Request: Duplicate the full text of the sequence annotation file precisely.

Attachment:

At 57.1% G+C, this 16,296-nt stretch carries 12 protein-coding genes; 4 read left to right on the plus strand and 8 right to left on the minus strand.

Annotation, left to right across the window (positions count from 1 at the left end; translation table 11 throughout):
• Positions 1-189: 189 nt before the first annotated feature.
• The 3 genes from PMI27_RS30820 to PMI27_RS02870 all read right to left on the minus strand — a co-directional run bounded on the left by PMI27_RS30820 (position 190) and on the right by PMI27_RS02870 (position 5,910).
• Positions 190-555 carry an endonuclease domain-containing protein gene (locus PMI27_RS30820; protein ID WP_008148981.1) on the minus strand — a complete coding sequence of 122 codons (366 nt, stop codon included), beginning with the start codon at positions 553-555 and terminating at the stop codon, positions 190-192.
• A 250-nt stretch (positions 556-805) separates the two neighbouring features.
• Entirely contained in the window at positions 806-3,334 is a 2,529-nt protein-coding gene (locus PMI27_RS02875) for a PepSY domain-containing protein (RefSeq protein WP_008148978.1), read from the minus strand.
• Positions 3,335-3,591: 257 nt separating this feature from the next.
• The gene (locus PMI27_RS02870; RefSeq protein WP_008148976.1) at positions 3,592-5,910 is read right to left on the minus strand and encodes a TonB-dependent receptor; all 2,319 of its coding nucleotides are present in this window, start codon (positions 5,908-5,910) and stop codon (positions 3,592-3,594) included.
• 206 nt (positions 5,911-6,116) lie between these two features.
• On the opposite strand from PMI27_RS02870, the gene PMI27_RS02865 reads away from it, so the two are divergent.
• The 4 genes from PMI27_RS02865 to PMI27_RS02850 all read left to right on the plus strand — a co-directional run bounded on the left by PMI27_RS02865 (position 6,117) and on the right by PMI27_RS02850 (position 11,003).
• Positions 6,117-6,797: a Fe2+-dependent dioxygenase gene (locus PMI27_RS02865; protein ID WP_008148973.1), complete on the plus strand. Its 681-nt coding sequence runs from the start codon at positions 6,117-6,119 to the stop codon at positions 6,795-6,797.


At 57.1% G+C, this 16,296-nt stretch carries 12 protein-coding genes; 4 read left to right on the plus strand and 8 right to left on the minus strand.

Annotation, left to right across the window (positions count from 1 at the left end; translation table 11 throughout):
• Positions 1-189: 189 nt before the first annotated feature.
• The 3 genes from PMI27_RS30820 to PMI27_RS02870 all read right to left on the minus strand — a co-directional run bounded on the left by PMI27_RS30820 (position 190) and on the right by PMI27_RS02870 (position 5,910).
• Positions 190-555 carry an endonuclease domain-containing protein gene (locus PMI27_RS30820; protein ID WP_008148981.1) on the minus strand — a complete coding sequence of 122 codons (366 nt, stop codon included), beginning with the start codon at positions 553-555 and terminating at the stop codon, positions 190-192.
• A 250-nt stretch (positions 556-805) separates the two neighbouring features.
• Entirely contained in the window at positions 806-3,334 is a 2,529-nt protein-coding gene (locus PMI27_RS02875) for a PepSY domain-containing protein (RefSeq protein WP_008148978.1), read from the minus strand.
• Positions 3,335-3,591: 257 nt separating this feature from the next.
• The gene (locus PMI27_RS02870; RefSeq protein WP_008148976.1) at positions 3,592-5,910 is read right to left on the minus strand and encodes a TonB-dependent receptor; all 2,319 of its coding nucleotides are present in this window, start codon (positions 5,908-5,910) and stop codon (positions 3,592-3,594) included.
• 206 nt (positions 5,911-6,116) lie between these two features.
• On the opposite strand from PMI27_RS02870, the gene PMI27_RS02865 reads away from it, so the two are divergent.
• The 4 genes from PMI27_RS02865 to PMI27_RS02850 all read left to right on the plus strand — a co-directional run bounded on the left by PMI27_RS02865 (position 6,117) and on the right by PMI27_RS02850 (position 11,003).
• Positions 6,117-6,797: a Fe2+-dependent dioxygenase gene (locus PMI27_RS02865; protein ID WP_008148973.1), complete on the plus strand. Its 681-nt coding sequence runs from the start codon at positions 6,117-6,119 to the stop codon at positions 6,795-6,797.